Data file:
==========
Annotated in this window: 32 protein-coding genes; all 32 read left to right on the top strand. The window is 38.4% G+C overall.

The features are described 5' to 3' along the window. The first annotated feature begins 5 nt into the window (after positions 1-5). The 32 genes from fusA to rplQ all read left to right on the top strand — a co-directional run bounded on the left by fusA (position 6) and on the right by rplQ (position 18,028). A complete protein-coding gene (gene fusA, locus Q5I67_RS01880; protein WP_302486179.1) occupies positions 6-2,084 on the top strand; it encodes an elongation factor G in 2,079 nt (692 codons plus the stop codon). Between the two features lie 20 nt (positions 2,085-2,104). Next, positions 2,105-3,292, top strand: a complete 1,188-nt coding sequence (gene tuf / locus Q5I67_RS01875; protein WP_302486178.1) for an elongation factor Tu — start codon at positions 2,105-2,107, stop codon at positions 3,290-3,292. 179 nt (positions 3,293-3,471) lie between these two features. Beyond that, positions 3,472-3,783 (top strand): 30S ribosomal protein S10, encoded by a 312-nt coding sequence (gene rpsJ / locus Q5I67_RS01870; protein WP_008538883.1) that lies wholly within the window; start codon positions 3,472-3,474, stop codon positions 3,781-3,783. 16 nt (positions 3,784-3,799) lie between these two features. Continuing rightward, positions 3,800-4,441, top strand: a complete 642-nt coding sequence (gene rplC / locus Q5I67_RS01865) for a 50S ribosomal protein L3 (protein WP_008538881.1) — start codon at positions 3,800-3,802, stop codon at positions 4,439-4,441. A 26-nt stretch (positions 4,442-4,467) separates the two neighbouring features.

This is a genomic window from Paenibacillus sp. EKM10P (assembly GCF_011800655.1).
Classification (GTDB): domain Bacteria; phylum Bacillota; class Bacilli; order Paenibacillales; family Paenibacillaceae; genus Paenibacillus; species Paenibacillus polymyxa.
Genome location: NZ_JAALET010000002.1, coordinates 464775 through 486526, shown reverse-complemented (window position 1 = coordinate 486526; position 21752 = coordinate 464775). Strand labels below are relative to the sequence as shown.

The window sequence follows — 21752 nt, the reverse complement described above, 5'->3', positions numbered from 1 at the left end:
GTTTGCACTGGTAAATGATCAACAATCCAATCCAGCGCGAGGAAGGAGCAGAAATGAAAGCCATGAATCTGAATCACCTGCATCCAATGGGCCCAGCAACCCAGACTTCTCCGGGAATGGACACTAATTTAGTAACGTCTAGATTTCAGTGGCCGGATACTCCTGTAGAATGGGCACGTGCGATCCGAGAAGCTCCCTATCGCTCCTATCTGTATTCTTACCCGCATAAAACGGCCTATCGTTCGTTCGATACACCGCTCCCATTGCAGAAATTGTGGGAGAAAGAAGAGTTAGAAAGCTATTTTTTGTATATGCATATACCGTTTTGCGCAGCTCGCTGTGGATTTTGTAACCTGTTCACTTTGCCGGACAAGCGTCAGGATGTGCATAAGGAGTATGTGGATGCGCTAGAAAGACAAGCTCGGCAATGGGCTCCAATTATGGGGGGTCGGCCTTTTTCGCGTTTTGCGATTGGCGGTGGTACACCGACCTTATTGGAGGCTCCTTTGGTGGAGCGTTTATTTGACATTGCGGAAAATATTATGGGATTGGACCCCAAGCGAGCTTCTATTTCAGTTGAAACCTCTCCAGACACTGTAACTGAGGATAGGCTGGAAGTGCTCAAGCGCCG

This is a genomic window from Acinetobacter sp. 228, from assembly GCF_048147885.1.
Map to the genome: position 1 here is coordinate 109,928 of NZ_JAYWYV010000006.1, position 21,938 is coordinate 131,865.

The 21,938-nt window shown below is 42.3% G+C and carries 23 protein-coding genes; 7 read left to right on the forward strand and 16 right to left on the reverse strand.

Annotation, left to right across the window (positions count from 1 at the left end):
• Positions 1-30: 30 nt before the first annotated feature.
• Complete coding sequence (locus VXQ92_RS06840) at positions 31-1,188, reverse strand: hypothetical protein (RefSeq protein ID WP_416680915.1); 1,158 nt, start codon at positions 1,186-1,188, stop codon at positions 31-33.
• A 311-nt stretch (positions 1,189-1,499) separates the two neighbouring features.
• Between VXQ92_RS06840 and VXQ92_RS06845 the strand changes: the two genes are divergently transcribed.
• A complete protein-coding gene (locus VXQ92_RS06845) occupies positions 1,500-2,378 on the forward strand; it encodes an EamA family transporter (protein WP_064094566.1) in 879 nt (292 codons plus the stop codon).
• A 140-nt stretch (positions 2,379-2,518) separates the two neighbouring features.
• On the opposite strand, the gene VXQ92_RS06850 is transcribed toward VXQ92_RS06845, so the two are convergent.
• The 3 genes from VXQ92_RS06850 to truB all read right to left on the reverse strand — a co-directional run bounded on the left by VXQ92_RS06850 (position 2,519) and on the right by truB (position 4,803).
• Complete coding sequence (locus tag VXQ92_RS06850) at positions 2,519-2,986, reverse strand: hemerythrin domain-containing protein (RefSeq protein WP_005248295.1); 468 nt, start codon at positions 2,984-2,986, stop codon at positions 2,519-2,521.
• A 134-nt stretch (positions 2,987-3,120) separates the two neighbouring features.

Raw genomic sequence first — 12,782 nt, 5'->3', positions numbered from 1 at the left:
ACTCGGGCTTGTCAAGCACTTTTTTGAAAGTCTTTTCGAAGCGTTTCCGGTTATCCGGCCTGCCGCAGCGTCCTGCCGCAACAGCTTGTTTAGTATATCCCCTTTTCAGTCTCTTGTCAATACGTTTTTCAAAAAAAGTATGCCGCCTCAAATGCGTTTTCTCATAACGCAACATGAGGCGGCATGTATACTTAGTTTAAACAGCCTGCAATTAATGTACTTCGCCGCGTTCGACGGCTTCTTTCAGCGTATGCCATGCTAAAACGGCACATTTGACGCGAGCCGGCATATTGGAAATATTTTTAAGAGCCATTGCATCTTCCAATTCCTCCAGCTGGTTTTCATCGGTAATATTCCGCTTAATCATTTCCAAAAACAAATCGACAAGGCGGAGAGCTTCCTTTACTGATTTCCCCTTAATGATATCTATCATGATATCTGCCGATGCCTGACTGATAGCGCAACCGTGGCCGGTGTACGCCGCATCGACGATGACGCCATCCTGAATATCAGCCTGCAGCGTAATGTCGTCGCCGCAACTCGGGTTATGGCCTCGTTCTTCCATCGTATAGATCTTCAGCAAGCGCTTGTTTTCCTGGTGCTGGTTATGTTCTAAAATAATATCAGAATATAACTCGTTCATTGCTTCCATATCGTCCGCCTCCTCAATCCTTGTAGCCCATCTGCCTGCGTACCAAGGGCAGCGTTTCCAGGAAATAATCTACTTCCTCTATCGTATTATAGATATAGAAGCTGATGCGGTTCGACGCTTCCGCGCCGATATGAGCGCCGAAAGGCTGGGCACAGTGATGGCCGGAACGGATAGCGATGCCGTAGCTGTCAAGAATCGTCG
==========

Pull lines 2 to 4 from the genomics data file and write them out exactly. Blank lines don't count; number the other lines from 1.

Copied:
The features are described 5' to 3' along the window. The first annotated feature begins 5 nt into the window (after positions 1-5). The 32 genes from fusA to rplQ all read left to right on the top strand — a co-directional run bounded on the left by fusA (position 6) and on the right by rplQ (position 18,028). A complete protein-coding gene (gene fusA, locus Q5I67_RS01880; protein WP_302486179.1) occupies positions 6-2,084 on the top strand; it encodes an elongation factor G in 2,079 nt (692 codons plus the stop codon). Between the two features lie 20 nt (positions 2,085-2,104). Next, positions 2,105-3,292, top strand: a complete 1,188-nt coding sequence (gene tuf / locus Q5I67_RS01875; protein WP_302486178.1) for an elongation factor Tu — start codon at positions 2,105-2,107, stop codon at positions 3,290-3,292. 179 nt (positions 3,293-3,471) lie between these two features. Beyond that, positions 3,472-3,783 (top strand): 30S ribosomal protein S10, encoded by a 312-nt coding sequence (gene rpsJ / locus Q5I67_RS01870; protein WP_008538883.1) that lies wholly within the window; start codon positions 3,472-3,474, stop codon positions 3,781-3,783. 16 nt (positions 3,784-3,799) lie between these two features. Continuing rightward, positions 3,800-4,441, top strand: a complete 642-nt coding sequence (gene rplC / locus Q5I67_RS01865) for a 50S ribosomal protein L3 (protein WP_008538881.1) — start codon at positions 3,800-3,802, stop codon at positions 4,439-4,441. A 26-nt stretch (positions 4,442-4,467) separates the two neighbouring features.

This is a genomic window from Paenibacillus sp. EKM10P (assembly GCF_011800655.1).
Classification (GTDB): domain Bacteria; phylum Bacillota; class Bacilli; order Paenibacillales; family Paenibacillaceae; genus Paenibacillus; species Paenibacillus polymyxa.